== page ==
Economies chasing after quick gains and environmental benefits appreciated in the long-term

It will take a few more decades before the marked impact of climate change will be felt, calling on us to imagine the consequences of global warming that the future generations will have to face. The same problem applies to forest conservation. Greater short-term benefits can be gained by slashing forests for timber or by converting them to farmland to grow crops. Ongoing deforestation and forest degradation are the results of human activities in pursuit of quick economic gains.

Aside from carbon fixation, healthy forests offer many kinds of benefits, including watershed protection, climate mitigation, erosion control, non-timber forest products, and recreation space. Tropical forests with complex ecosystems particularly take a long time for regeneration. Therefore, degradation of the natural environment is inevitably passed on to the next generations. This hard truth applies to climate change, given the difficulty in capturing greenhouse gases already released into the atmosphere.

Governance for managing the natural environment

Many forests in developing countries are treated as public properties and often considered a social common capital without defined management entity; therefore, accountability remains unclear for any damages or destruction to the forest. Despite the importance of safeguarding the natural environment as a valuable, social common capital for the future generations, our generation prefers to pursue economic gains. Reportedly, one of the reasons President Trump was elected involved the support from people struggling to find jobs. Perhaps, it is only natural for politicians to cater to the interests of voters and to place priority on immediate economic gains instead of the future generations that have no influence over administration.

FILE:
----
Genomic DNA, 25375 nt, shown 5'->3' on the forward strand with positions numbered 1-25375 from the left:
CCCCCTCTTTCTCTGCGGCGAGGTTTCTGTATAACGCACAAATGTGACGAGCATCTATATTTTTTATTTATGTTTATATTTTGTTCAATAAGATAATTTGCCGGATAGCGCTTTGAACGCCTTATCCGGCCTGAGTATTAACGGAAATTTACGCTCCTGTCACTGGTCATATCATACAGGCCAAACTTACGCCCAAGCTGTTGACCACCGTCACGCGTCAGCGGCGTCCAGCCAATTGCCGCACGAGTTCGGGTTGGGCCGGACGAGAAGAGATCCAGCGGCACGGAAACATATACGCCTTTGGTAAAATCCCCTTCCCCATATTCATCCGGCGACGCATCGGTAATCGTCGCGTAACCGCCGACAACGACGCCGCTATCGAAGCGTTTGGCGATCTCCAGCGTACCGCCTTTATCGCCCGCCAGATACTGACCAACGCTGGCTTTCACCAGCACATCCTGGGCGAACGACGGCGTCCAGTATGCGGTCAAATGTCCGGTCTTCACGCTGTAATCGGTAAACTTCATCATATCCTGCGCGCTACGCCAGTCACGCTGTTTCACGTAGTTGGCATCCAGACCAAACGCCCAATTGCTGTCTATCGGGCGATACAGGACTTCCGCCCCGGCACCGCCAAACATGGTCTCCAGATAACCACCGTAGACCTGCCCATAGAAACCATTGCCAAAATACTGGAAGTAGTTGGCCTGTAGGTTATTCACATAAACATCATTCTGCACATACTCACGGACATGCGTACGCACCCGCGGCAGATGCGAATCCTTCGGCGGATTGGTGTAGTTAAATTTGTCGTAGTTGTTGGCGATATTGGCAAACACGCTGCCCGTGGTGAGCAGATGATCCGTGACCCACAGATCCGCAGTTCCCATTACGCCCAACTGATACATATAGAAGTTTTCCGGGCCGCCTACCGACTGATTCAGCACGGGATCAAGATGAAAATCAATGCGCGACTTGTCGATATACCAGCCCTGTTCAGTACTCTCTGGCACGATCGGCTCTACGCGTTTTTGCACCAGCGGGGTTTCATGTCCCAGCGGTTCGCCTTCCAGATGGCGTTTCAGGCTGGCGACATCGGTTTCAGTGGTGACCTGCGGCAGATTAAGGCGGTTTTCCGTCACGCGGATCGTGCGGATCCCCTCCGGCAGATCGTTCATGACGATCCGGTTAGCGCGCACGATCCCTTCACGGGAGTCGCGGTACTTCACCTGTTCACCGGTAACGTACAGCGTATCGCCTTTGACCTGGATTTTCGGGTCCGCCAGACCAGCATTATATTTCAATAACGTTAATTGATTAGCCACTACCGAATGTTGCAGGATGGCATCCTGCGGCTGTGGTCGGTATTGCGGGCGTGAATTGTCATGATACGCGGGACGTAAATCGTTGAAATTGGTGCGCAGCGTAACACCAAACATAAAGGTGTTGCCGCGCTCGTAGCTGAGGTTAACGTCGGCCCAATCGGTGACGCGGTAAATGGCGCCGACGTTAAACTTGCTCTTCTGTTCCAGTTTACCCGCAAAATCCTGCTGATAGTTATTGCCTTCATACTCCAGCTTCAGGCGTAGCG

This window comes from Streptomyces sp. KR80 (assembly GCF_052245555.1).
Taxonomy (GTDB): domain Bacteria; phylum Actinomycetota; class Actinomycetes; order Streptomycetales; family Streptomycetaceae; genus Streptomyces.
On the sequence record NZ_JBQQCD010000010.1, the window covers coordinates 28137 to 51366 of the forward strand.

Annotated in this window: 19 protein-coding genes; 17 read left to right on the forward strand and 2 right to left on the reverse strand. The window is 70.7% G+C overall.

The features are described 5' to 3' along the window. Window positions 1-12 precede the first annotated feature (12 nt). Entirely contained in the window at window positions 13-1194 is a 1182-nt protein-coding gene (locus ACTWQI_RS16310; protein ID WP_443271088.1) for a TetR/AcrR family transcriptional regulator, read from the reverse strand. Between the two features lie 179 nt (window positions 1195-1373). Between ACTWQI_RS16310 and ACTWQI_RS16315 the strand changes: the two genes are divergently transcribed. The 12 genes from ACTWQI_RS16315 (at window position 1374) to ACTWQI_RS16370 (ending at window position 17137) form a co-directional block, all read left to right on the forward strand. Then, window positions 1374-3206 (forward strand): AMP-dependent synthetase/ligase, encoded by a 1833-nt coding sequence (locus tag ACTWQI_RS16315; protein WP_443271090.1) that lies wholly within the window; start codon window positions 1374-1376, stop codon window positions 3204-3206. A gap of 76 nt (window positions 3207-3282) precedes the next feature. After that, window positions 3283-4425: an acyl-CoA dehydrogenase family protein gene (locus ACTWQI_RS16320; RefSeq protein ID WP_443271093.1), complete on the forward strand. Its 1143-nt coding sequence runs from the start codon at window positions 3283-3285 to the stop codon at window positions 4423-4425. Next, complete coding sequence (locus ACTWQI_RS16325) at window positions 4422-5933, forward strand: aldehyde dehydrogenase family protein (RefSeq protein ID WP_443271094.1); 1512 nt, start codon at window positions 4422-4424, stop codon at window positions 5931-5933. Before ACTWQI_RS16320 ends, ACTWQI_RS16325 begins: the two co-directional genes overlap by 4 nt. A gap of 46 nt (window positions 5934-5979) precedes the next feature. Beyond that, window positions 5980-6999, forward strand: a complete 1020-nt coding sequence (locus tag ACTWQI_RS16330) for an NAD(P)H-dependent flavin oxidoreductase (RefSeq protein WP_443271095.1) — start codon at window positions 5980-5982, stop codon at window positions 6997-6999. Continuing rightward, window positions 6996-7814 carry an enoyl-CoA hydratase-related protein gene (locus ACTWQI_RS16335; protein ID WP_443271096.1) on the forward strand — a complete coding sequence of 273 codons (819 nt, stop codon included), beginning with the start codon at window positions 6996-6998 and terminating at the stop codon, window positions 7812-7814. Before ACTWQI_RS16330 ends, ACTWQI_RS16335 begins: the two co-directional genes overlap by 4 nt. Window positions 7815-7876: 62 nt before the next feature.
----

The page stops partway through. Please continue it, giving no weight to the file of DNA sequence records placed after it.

From a long-term perspective, forest conservation requires consensus in relevant communities as well as governance for stakeholders to work together and manage natural resources. Being aware of the intangible environmental benefits that forests offer, being concerned with the natural environment that future generations will inherit, and building a community empowered to manage forests are necessary for sustainable forest conservation. Likewise, the international community needs to establish a system to jointly manage the atmosphere as a social common capital, which must be underpinned by informed, conscientious citizens. It is, therefore, crucial to take measures so that more and more citizens consider the global environment for the future generations and act in an environmentally-conscious way.

Masahiro Amano
Professor, Faculty of Human Sciences, Waseda University

Professor Masahiro Amano completed his Master’s degree program at Nagoya University’s Graduate School of Bioagricultural Sciences in 1972, and was engaged in research on forest resource management and long-term prediction of forest products at the Forestry and Forest Products Research Institute. In the 1980s, he also began to study issues related to diminishing tropical forests. He was involved in many forest conservation projects as an expert from JICA. Since the late 1980s, he has been researching the relationship between global warming and forests. He has held his current position since 2003.

Recent publications and papers

Scientific Discussion of Forest Sink in the Light of Kyoto Protocol, Journal of Environmental Information Science, Vol. 37-1, 9-14 (2008)
Expectation of LiDAR on Forest Measurement in Kyoto Protocol, Journal of Forest Planning, Vol. 13, 275-278 (2008)
Forest Science, Bun-eido Publishing, 250-263 (co-authored in 2007) Roger Sedjo, Forest Sequestration: Performance in Selected Countries in the Kyoto Period and the Potential Role of Sequestration in Post-Kyoto Agreements, An RFF Report, Resources for the Future, 1-58, 2006